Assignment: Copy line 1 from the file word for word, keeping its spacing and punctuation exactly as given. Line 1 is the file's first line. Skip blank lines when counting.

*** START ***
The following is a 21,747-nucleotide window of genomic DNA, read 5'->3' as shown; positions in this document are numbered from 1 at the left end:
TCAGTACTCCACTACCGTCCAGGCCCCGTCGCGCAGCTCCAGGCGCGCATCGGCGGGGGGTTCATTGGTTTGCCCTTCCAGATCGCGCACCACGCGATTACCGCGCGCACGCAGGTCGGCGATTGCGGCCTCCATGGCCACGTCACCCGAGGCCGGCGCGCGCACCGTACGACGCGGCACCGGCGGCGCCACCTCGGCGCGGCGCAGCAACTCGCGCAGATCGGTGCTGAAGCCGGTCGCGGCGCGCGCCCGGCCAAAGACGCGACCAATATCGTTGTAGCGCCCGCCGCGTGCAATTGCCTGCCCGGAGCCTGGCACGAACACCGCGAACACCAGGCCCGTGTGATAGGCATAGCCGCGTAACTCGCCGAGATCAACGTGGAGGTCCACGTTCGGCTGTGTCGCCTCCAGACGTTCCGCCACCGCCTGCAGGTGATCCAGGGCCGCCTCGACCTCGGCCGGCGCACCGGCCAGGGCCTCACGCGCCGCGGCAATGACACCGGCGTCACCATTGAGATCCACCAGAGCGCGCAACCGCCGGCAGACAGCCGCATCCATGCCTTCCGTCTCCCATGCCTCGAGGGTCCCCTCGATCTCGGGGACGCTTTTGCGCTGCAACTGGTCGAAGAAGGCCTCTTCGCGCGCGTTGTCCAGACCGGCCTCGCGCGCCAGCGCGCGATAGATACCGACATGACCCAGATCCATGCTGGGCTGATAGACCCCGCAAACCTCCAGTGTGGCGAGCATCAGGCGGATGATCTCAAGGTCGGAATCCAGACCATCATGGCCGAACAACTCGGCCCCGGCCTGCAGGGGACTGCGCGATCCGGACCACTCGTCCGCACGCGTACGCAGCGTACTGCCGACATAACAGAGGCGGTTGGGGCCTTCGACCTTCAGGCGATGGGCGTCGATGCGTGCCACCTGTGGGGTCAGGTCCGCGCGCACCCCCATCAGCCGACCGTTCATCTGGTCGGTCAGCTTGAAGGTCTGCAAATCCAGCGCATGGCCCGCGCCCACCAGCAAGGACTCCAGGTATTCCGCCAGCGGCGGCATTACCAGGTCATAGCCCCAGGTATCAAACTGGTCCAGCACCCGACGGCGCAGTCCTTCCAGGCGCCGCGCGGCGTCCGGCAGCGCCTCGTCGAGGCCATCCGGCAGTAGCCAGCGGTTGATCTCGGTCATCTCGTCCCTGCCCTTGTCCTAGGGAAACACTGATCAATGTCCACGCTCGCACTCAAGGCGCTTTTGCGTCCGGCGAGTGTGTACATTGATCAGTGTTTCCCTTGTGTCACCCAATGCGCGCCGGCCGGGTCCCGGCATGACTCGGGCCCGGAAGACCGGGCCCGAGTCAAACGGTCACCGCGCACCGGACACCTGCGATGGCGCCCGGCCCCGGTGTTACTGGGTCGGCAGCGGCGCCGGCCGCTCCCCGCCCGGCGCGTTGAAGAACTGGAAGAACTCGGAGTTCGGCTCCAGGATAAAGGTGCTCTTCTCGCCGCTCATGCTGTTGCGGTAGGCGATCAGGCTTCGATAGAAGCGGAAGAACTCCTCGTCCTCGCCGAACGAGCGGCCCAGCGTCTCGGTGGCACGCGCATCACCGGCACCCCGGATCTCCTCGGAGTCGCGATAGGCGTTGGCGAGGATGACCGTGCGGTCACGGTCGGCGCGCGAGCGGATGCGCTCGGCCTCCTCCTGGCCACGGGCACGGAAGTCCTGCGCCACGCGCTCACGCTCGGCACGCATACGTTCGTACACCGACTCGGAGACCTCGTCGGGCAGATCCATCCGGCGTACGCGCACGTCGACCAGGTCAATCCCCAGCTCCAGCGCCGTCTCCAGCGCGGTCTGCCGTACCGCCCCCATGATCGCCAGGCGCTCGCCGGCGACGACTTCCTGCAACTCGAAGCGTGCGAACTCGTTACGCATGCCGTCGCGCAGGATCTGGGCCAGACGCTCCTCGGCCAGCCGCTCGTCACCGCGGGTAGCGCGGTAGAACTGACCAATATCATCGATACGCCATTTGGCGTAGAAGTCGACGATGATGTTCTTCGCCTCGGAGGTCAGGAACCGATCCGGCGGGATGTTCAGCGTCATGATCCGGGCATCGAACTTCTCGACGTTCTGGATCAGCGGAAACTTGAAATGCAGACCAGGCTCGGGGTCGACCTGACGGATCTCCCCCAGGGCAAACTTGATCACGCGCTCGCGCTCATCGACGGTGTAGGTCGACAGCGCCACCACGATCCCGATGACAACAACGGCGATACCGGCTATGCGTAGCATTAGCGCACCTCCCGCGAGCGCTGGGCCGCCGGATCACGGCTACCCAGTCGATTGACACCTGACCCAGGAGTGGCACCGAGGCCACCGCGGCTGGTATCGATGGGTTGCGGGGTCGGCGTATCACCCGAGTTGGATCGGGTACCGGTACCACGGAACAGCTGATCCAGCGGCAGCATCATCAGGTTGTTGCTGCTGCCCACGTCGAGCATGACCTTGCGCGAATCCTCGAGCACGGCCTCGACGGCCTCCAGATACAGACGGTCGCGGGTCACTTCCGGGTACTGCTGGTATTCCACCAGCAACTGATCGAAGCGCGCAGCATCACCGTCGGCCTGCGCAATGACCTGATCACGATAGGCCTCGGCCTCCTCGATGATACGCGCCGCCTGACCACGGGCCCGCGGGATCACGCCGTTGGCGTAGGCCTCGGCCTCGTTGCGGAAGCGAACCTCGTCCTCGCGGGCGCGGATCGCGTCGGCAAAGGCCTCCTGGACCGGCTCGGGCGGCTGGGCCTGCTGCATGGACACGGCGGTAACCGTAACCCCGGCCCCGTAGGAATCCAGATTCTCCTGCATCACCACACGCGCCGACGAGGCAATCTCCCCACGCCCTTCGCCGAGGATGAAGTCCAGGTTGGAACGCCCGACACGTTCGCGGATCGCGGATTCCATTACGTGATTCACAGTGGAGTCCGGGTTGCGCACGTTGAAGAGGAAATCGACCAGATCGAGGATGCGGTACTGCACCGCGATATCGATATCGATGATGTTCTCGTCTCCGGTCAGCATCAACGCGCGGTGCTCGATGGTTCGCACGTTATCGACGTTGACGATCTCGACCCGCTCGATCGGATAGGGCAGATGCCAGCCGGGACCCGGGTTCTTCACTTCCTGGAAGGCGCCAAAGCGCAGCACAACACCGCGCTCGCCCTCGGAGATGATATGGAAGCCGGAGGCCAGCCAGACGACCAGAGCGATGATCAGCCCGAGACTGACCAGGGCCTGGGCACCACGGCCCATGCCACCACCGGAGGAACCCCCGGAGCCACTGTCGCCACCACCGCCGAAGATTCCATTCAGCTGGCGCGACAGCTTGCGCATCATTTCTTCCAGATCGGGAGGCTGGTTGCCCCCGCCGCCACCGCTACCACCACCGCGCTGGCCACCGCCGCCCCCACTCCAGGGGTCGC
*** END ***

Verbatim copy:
The following is a 21,747-nucleotide window of genomic DNA, read 5'->3' as shown; positions in this document are numbered from 1 at the left end: